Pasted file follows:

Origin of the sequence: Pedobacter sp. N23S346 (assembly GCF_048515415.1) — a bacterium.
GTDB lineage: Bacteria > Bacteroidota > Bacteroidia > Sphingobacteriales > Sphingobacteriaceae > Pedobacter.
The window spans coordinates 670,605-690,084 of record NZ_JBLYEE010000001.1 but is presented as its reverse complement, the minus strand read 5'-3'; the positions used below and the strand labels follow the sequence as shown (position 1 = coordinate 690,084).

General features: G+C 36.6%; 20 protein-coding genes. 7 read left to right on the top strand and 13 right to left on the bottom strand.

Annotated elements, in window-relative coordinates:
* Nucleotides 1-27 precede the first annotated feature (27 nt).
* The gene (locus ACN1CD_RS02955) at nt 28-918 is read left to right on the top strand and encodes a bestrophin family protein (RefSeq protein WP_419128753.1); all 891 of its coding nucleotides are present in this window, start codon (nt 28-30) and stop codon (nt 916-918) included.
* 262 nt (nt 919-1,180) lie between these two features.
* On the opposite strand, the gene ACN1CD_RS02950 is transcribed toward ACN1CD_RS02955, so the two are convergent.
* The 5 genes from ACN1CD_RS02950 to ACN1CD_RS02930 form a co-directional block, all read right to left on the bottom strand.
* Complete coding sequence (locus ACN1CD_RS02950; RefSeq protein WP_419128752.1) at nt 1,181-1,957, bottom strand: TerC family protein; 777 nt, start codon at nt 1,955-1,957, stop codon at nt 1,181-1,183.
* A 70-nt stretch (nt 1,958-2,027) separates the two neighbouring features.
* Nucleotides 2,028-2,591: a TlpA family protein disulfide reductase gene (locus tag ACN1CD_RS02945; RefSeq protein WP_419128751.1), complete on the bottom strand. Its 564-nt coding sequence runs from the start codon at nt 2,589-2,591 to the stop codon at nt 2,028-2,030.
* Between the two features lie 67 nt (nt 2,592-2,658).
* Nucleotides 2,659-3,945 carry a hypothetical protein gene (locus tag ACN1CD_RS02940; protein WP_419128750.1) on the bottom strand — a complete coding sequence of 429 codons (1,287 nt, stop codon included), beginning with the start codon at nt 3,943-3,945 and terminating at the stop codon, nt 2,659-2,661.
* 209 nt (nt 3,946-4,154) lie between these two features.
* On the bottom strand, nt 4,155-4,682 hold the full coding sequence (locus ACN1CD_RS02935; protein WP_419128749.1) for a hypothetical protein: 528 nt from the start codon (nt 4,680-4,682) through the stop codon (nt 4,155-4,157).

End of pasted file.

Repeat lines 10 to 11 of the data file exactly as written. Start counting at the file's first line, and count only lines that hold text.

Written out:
* The 5 genes from ACN1CD_RS02950 to ACN1CD_RS02930 form a co-directional block, all read right to left on the bottom strand.
* Complete coding sequence (locus ACN1CD_RS02950; RefSeq protein WP_419128752.1) at nt 1,181-1,957, bottom strand: TerC family protein; 777 nt, start codon at nt 1,955-1,957, stop codon at nt 1,181-1,183.